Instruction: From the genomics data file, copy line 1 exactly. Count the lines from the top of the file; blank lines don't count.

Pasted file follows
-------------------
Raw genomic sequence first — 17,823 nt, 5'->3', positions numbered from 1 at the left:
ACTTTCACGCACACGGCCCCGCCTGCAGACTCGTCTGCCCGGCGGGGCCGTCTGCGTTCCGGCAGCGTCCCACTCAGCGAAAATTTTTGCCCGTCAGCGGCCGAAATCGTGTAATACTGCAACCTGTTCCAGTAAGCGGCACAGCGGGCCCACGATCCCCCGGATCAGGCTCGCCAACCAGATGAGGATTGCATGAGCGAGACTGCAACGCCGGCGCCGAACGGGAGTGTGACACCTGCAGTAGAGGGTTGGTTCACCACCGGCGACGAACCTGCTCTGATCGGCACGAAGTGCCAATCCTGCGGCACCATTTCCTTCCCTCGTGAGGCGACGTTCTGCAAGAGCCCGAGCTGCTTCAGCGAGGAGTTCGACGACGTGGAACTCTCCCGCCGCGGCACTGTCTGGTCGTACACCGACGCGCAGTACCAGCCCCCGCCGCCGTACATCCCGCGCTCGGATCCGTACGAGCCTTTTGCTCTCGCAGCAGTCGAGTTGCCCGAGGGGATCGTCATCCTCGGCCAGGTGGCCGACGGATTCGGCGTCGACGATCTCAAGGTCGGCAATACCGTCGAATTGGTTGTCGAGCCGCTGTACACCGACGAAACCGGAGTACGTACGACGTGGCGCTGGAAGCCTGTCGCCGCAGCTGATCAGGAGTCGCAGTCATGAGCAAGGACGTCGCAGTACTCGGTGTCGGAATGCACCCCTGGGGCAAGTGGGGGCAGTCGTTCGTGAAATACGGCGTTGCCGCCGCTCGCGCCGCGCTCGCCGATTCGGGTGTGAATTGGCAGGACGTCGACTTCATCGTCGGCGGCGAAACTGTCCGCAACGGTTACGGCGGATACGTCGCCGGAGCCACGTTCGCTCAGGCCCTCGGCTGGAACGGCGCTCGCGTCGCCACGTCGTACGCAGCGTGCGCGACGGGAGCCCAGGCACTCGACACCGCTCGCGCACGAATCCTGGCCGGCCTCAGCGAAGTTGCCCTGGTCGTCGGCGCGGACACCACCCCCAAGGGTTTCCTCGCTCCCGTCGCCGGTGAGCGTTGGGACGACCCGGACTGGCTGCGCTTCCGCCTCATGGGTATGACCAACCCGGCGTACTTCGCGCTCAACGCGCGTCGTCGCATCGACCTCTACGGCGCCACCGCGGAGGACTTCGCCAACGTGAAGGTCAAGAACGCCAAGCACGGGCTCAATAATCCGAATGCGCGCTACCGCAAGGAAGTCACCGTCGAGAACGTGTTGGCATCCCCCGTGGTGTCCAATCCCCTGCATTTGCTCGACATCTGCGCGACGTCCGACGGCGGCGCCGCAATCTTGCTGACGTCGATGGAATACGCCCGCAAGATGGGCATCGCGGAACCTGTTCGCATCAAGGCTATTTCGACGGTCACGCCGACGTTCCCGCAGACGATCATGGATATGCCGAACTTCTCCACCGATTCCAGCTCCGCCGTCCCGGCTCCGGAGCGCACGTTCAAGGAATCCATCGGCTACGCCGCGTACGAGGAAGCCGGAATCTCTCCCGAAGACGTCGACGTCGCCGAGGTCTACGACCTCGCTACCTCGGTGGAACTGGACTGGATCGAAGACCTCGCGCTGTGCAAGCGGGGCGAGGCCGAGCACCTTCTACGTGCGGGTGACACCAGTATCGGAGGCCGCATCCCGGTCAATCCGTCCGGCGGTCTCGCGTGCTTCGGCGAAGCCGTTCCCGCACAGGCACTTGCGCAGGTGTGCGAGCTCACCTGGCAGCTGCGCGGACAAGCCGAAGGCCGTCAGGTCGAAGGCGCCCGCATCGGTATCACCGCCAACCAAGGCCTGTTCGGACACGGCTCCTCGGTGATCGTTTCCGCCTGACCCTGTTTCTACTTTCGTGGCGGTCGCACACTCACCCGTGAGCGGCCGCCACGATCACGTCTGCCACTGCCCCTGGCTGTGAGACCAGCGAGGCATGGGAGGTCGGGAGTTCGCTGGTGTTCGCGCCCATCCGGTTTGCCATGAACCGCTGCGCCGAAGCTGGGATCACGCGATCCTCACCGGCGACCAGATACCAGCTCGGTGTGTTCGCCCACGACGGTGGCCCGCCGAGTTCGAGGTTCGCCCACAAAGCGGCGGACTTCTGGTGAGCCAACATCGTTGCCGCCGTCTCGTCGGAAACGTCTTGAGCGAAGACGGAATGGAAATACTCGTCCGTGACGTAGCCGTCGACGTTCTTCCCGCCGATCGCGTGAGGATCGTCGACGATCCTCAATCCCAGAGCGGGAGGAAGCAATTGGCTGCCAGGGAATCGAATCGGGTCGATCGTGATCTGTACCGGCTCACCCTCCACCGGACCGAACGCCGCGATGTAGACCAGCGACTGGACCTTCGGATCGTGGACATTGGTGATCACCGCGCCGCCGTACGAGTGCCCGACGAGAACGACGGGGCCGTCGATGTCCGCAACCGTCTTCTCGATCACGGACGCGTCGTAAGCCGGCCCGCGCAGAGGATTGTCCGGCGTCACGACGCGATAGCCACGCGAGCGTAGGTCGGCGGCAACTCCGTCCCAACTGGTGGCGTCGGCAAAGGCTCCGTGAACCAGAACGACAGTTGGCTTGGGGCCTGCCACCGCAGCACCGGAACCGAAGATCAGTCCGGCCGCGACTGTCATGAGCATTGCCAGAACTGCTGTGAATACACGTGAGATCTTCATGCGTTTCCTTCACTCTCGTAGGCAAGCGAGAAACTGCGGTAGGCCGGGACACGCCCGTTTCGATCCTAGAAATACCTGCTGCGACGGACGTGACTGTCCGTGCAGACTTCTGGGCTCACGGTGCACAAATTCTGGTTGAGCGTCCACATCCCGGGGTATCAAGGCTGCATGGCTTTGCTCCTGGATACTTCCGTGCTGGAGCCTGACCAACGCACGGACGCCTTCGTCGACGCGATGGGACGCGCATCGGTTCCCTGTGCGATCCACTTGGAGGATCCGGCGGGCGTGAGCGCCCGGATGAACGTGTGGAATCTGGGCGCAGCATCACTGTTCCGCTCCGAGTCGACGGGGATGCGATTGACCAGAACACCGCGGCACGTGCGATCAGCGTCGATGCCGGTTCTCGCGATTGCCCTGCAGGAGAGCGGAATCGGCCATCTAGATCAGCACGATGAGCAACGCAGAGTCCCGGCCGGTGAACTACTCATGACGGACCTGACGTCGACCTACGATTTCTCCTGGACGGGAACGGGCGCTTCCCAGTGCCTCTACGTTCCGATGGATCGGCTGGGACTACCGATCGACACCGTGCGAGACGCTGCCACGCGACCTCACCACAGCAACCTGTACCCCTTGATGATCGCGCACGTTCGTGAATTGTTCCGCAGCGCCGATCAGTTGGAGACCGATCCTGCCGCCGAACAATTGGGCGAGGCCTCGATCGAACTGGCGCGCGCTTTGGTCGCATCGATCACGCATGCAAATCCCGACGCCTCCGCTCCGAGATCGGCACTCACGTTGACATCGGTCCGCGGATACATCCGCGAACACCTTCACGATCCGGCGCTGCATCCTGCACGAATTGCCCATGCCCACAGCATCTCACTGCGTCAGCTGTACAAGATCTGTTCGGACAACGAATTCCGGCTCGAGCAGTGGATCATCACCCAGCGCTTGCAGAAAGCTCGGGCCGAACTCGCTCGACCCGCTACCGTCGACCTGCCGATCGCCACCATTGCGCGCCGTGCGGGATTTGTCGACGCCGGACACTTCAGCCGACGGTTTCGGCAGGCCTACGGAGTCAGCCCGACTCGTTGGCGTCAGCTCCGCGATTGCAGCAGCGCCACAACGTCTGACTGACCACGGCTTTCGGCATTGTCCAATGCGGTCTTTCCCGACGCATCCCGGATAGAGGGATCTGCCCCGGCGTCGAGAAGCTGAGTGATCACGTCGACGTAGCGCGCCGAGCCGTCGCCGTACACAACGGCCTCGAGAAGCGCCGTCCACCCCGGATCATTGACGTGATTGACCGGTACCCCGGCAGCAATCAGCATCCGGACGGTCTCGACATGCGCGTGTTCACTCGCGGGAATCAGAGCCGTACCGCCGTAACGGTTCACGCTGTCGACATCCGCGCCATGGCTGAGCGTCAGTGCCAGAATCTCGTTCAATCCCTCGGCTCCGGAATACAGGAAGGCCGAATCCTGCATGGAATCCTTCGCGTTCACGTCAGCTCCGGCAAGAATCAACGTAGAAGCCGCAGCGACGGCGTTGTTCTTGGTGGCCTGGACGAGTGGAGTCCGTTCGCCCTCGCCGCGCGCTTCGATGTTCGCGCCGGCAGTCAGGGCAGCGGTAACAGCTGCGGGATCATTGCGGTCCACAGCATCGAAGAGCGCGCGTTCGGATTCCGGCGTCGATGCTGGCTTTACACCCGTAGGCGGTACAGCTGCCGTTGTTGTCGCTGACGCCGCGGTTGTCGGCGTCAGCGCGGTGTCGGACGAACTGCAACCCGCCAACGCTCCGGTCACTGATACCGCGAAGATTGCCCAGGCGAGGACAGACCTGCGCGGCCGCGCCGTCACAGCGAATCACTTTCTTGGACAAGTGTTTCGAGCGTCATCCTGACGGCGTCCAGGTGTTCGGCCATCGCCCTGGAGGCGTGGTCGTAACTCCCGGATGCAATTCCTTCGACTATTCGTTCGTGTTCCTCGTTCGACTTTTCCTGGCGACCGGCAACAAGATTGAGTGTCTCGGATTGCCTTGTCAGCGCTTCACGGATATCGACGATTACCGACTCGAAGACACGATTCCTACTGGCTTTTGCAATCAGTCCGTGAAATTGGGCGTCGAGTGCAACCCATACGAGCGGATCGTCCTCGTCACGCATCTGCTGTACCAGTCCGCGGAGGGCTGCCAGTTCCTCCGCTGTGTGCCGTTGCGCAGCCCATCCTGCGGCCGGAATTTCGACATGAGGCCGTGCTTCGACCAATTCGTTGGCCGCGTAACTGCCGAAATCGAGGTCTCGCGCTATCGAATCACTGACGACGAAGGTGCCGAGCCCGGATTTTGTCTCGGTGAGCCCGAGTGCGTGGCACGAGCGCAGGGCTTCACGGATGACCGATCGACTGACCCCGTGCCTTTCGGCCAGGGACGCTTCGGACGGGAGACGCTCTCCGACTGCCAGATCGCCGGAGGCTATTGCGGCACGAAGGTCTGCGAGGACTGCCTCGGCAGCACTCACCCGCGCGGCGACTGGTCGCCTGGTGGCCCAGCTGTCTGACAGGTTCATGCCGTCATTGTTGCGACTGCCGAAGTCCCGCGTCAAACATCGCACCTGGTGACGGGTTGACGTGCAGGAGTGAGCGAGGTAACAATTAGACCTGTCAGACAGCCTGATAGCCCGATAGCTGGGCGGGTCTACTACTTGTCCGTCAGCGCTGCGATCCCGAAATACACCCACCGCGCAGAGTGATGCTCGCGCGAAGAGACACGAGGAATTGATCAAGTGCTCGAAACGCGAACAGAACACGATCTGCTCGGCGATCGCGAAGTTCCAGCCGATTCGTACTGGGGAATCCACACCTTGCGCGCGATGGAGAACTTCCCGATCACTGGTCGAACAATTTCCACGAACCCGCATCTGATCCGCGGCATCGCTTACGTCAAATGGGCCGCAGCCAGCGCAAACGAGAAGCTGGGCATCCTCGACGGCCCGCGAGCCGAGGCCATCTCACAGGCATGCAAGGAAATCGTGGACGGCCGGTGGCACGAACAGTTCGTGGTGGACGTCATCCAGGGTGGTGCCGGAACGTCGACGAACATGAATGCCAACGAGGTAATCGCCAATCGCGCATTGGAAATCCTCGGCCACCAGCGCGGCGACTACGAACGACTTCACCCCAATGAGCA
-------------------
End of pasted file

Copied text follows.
Raw genomic sequence first — 17,823 nt, 5'->3', positions numbered from 1 at the left: